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BMC Evolutionary Biology

Open Access

Evolution of the angiopoietin-like gene family in teleosts and their role in skin regeneration

  • Rita A. Costa1,
  • João C. R. Cardoso1 and
  • Deborah M. Power1Email author
BMC Evolutionary BiologyBMC series – open, inclusive and trusted201717:14

https://doi.org/10.1186/s12862-016-0859-x

Received: 11 October 2016

Accepted: 21 December 2016

Published: 13 January 2017

Abstract

Background

The skin in vertebrates is a protective barrier and damage is rapidly repaired to re-establish barrier function and maintain internal homeostasis. The angiopoietin-like (ANGPTL) proteins are a family of eight secreted glycoproteins with an important role in skin repair and angiogenesis in humans. In other vertebrates their existence and role in skin remains largely unstudied. The present study characterizes for the first time the homologues of human ANGPTLs in fish and identifies the candidates that share a conserved role in skin repair using a regenerating teleost skin model over a 4-day healing period.

Results

Homologues of human ANGPTL1-7 were identified in fish, although ANGPTL8 was absent and a totally new family member designated angptl9 was identified in fish and other non-mammalian vertebrates. In the teleost fishes a gene family expansion occurred but all the deduced Angptl proteins retained conserved sequence and structure motifs with the human homologues. In sea bream skin angptl1b, angptl2b, angptl4a, angptl4b and angptl7 transcripts were successfully amplified and they were differentially expressed during skin regeneration. In the first 2 days of skin regeneration, re-establishment of the physical barrier and an increase in the number of blood vessels was observed. During the initial stages of skin regeneration angptl1b and angptl2b transcripts were significantly more abundant (p < 0.05) than in intact skin and angptl7 transcripts were down-regulated (p < 0.05) throughout the 4-days of skin regeneration that was studied. No difference in angptl4a and angptl4b transcript abundance was detected during regeneration or between regenerating and intact skin.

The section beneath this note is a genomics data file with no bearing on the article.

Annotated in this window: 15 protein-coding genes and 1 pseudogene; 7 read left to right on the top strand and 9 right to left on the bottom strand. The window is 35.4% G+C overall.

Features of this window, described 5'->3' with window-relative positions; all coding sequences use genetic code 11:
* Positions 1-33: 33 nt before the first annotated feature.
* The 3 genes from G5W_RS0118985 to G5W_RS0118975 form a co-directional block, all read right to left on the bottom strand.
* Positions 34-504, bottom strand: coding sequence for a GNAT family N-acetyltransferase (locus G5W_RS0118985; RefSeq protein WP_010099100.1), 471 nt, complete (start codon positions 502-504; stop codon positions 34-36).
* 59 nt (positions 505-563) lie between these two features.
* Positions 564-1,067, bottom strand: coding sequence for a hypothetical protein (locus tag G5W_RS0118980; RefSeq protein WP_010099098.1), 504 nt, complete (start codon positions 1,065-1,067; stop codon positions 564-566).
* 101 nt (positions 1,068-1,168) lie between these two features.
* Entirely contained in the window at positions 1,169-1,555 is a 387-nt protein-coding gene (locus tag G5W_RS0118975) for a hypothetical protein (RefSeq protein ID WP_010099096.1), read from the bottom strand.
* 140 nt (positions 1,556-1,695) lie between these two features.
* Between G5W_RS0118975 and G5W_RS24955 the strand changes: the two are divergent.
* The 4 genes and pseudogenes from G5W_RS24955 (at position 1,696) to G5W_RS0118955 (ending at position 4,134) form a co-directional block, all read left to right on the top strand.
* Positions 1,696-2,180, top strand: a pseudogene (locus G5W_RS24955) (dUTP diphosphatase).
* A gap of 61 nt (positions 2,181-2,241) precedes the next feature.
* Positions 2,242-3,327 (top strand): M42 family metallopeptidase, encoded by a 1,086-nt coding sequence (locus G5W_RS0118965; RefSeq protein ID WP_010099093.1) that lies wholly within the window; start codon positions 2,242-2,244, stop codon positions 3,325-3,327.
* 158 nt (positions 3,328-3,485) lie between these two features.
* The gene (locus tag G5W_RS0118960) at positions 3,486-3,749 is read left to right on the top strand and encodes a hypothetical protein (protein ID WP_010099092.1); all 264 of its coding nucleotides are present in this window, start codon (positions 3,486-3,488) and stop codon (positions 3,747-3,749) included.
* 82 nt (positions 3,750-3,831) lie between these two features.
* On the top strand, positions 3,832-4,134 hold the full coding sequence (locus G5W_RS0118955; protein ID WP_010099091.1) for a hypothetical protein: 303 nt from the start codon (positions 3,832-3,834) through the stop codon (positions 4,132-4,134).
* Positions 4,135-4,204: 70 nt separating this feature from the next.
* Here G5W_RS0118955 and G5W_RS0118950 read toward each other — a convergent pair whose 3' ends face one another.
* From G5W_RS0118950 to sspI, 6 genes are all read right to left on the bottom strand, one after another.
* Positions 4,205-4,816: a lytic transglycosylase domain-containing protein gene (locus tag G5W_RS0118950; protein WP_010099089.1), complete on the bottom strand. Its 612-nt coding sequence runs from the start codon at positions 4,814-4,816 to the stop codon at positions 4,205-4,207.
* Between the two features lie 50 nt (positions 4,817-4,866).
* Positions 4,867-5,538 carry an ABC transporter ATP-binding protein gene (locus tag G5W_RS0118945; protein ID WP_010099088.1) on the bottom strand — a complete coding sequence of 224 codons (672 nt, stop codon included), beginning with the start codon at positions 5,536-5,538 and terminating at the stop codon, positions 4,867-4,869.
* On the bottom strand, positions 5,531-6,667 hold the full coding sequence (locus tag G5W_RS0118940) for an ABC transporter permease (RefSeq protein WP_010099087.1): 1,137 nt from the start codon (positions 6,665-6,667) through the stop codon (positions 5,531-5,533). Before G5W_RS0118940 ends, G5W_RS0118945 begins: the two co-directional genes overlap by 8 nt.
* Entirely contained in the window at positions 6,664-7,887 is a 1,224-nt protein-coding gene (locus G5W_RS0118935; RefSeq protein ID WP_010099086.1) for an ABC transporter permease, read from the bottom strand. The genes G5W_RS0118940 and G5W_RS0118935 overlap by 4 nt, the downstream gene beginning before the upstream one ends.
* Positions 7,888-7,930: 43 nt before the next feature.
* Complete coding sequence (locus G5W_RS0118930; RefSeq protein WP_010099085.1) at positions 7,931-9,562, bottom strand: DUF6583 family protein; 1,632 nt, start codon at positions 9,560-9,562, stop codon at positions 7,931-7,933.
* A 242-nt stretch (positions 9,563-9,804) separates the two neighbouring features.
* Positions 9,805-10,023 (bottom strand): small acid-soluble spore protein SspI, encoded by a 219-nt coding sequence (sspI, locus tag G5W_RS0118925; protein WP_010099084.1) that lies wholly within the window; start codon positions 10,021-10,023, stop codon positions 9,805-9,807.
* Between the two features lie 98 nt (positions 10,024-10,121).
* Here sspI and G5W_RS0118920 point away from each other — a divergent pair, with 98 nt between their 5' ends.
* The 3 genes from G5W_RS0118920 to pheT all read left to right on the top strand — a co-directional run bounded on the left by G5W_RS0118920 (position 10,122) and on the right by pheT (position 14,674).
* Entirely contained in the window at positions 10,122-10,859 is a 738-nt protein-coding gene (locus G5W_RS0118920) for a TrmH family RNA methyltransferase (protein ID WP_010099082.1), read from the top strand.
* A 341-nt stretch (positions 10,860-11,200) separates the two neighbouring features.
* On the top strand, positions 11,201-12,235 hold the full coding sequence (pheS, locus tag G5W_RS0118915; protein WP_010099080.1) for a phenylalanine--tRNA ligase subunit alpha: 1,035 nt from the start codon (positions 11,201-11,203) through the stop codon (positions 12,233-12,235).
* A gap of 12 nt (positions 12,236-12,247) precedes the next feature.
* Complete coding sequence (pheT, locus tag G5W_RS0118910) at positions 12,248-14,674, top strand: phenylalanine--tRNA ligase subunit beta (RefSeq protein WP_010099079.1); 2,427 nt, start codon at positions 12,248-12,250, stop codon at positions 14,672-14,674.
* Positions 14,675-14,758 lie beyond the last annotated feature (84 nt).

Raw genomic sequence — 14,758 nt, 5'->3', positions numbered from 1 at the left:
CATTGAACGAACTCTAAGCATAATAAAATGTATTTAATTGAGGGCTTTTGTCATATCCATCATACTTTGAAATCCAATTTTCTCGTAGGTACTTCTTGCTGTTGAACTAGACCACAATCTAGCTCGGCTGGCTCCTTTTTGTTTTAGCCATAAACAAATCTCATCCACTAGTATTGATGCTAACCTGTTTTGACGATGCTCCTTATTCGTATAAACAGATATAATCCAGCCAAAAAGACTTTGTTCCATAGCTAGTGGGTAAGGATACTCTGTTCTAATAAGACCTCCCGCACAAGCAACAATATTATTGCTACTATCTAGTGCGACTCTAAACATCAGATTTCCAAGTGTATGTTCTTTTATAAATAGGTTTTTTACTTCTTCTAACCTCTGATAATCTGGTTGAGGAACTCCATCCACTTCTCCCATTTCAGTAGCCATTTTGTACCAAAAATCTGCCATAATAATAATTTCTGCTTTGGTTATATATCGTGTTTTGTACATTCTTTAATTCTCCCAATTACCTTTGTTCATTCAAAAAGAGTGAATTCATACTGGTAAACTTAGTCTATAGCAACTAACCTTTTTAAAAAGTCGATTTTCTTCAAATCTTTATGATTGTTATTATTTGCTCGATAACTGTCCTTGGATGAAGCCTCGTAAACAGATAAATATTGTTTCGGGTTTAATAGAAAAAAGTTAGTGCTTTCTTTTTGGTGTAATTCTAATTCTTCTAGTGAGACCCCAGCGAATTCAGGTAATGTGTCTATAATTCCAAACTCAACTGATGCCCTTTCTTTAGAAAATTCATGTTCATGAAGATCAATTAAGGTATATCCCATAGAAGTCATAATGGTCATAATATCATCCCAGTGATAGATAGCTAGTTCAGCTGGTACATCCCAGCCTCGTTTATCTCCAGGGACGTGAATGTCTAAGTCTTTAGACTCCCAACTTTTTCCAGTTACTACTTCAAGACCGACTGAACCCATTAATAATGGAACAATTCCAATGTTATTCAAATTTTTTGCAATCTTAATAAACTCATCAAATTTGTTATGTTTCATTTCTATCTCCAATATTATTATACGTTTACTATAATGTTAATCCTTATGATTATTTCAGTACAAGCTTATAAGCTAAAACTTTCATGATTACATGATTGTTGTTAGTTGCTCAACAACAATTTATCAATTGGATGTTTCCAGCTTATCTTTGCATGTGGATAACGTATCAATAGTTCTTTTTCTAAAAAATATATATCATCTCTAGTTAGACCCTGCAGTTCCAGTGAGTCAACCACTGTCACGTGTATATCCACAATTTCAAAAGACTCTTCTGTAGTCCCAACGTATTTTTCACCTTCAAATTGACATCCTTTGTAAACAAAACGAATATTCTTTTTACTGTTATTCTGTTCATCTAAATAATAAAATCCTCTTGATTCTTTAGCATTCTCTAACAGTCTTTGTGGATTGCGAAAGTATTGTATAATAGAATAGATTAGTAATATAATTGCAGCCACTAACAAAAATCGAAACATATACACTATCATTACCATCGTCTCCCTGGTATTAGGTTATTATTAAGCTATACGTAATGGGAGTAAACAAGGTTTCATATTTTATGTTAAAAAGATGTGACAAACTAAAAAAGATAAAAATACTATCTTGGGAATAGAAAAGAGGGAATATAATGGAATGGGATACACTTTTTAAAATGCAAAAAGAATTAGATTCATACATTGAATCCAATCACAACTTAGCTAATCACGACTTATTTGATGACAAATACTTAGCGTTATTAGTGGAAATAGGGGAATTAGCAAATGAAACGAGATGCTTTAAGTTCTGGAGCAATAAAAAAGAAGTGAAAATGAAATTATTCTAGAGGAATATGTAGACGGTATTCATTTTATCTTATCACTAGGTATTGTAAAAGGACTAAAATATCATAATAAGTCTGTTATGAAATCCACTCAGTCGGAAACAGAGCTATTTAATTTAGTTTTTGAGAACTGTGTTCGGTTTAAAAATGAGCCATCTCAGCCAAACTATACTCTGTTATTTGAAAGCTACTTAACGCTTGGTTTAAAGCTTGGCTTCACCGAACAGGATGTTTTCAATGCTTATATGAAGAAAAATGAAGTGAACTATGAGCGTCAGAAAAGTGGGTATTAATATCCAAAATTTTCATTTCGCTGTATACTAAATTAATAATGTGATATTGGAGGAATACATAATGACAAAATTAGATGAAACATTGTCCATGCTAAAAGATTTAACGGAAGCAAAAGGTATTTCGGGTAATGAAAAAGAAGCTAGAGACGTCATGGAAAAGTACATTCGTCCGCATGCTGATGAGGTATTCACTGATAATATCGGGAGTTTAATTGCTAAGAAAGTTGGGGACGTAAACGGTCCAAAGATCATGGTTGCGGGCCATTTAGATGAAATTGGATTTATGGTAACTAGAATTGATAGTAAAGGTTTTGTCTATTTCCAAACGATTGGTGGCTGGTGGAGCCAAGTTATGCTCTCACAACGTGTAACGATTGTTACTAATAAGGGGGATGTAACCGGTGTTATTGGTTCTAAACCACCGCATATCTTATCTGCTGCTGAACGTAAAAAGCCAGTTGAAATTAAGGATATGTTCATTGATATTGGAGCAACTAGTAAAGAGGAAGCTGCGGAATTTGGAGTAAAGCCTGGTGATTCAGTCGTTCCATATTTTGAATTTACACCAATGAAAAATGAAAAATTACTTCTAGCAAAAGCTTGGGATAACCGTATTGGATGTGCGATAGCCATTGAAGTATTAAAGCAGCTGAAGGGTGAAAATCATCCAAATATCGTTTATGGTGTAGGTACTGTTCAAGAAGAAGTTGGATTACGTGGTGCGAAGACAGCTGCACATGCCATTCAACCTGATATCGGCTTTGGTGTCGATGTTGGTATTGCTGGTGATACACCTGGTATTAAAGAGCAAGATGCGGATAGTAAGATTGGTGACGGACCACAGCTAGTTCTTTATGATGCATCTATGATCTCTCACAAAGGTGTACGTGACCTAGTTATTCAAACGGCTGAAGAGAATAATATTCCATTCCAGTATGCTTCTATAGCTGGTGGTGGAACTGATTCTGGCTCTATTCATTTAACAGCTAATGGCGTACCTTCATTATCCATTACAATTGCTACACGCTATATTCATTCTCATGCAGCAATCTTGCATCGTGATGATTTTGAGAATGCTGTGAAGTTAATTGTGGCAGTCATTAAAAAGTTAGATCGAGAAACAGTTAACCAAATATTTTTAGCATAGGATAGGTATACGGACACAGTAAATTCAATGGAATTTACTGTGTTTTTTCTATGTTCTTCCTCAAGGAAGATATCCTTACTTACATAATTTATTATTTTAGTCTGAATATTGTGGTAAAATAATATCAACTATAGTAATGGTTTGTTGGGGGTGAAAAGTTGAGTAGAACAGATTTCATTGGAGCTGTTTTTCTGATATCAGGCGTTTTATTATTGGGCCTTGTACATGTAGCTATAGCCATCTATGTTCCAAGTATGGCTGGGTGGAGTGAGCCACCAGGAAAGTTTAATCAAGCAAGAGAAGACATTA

Conclusions

The angptl gene family has expanded in teleost genomes. In sea bream, changes in the expression of angptl1b, angptl2b and angptl7 were correlated with the main phases of skin regeneration, indicating the involvement of ANGPTL family members in skin regeneration has been conserved in the vertebrates. Exploration of the fish angptl family in skin sheds new light on the understanding of the molecular basis of skin regeneration an issue of importance for disease control in aquaculture.

Keywords

Angiopoietin-like proteinsEvolutionExpressionSkin regenerationTeleost

Background

The skin is the largest organ in the body and its role in innate immunity as a barrier between the external and internal environment makes it of major importance for the maintenance of homeostasis. This organ is well supplied with blood vessels and nerve endings that receive tactile and thermal stimuli from the environment [1]. The skin has evolved from a simple respiratory epithelium in the amphioxus [2] to a complex multicellular and multipurpose tissue in vertebrates [3, 4]. The general structure of skin in all vertebrates has been conserved and it is composed of an upper epidermal layer that is an interface with the exterior, an intermediate dermal layer and the basal hypodermal layer. Fish skin differs in several aspects from mammalian skin and the functional divergence between skin in a terrestrial and aquatic environment is presumably underpinned by significant divergence in molecular and cellular processes. While in human skin the primary physical barrier that confers protection is the stratified epidermis that is composed of dead keratinized cells, in fish the epidermis is composed of metabolically active cells with little keratinization [58]. Goblet cells and club cells produce mucous rich in proteases, mucins, immunoglobulins and antimicrobial peptides (AMPs) that protect the living epidermis of the fish integument. The most pronounced difference between the skin in terrestrial and aquatic vertebrates is the presence in fish skin of scales that are mineralized structures of dermal origin, that protect the underlying dermis from abrasion and damage caused by predation [9].